ACR/SBI Breast Cancer Screening Guidelines Reclassify African-American Women as High-Risk
News | Breast Imaging | April 06, 2018
New American College of Radiology (ACR) and Society of Breast Imaging (SBI) breast cancer screening guidelines are the...
ACR Recommends More Aggressive Breast Cancer Screening for Higher-Than-Average-Risk Women
News | Breast Imaging | March 29, 2018
The American College of Radiology (ACR) released new breast cancer screening guidelines recommending all women,...
Videos | Breast Imaging | December 05, 2017
Stamatia Destounis, M.D., FACR, associate professor, University of Rochester School of Medicine, attending radiologis
Study Finds Women With High Breast Cancer Risk Declining MRI Screening
News | MRI Breast | October 31, 2017
Some women, because of genetic predisposition, personal or family history, have a higher than average lifetime risk of...
Videos | Breast Imaging | July 28, 2017
Nancy Cappello, Ph.D., executive director and founder of Are You Dense Inc. and Are You Dense Advocacy, explains how
MRI Plus Mammography Improves Detection of New Breast Cancer After Surgery
News | Breast Imaging | June 22, 2017
A new article published by JAMA Oncology compares outcomes for combined mammography and magnetic resonance imaging (MRI...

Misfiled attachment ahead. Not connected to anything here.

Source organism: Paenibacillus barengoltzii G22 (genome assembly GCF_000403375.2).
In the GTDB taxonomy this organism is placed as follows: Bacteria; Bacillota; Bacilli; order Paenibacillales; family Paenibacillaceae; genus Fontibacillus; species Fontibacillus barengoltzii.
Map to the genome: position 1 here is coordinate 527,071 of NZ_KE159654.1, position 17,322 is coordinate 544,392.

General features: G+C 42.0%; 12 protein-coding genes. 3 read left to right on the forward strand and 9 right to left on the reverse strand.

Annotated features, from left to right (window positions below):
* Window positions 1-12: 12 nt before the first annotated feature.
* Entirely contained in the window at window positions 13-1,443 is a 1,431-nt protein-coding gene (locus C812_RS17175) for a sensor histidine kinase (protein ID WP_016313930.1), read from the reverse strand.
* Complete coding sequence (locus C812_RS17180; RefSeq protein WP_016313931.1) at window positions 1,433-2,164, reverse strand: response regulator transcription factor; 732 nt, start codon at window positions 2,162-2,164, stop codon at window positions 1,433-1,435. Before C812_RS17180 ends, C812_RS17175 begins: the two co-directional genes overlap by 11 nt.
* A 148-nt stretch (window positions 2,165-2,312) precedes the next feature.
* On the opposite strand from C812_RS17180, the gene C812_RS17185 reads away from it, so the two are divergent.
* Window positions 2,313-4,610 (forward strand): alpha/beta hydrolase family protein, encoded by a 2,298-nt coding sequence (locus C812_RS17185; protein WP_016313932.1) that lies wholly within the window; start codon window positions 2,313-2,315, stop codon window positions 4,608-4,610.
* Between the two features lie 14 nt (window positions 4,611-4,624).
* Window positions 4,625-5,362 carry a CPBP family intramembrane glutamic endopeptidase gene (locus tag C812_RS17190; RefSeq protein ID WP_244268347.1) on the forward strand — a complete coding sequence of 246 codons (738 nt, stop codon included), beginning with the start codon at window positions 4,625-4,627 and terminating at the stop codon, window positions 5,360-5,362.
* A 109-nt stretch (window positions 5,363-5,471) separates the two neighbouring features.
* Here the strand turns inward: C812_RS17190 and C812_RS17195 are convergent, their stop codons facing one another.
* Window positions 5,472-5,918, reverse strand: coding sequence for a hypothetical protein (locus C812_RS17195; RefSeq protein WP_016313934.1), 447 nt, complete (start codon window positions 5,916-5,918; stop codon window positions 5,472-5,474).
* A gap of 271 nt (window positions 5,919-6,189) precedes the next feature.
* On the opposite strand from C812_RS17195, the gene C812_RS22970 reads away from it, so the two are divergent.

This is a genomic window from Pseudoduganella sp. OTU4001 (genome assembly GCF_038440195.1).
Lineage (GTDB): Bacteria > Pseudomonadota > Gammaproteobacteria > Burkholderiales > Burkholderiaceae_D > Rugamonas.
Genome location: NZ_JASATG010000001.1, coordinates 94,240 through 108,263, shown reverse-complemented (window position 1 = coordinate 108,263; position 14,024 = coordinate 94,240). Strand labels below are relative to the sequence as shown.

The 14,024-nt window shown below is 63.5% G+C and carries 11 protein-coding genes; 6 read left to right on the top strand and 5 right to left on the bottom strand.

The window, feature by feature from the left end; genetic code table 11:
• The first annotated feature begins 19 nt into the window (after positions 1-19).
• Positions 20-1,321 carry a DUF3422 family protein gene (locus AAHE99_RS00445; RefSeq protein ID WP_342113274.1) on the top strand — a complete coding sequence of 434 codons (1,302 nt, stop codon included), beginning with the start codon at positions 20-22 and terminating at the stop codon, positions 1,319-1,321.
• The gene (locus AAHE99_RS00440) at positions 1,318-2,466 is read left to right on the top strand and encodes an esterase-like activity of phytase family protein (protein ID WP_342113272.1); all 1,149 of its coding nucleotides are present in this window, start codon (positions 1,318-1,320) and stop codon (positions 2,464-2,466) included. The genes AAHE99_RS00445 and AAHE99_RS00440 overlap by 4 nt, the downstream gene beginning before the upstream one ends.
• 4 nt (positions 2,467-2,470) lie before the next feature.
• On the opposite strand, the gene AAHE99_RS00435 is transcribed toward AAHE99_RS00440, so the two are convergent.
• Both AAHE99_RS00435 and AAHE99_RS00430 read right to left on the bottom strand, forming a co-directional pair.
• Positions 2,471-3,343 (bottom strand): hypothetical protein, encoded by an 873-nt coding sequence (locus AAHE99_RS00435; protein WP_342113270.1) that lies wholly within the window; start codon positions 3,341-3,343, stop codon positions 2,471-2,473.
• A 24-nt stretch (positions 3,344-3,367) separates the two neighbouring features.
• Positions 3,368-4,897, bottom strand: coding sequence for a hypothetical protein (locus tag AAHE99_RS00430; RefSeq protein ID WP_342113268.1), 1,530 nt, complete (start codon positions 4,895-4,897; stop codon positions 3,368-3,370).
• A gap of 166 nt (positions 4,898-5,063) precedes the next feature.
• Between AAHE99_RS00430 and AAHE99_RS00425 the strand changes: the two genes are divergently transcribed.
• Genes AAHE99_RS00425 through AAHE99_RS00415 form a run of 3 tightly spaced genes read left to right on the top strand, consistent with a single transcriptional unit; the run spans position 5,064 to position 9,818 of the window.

Radiology journal, breast MRI screening, average risk women, breast cancer

Images in a 55-year-old screening participant. (a, b) Normal digital full-field mediolateral oblique (a) and craniocaudal (b) mammograms (BI-RADS category 1) show a heterogeneously dense breast (ACR category C). (c) Screening ultrasound image shows normal findings (BI-RADS category 1). (d) MR-guided biopsy enabled us to confirm the presence of an invasive high-grade triple-negative cancer (no special type [NST], pT1b, N0, M0). (d) Breast MR image shows a suspicious enhancing mass (arrow) in the left breast (BI-RADS category 5). Image courtesy of the Radiological Society of North America.

News | MRI Breast | February 21, 2017
Magnetic resonance imaging (MRI) screening improves early diagnosis of breast cancer in all women, not only those at...
Rapid Breast MRI, breast cancer screening, David Strahle, RMI, Breast Cancer Research and Treatment study
News | MRI Breast | February 10, 2017
February 10, 2017 — A new method for screening women with dense...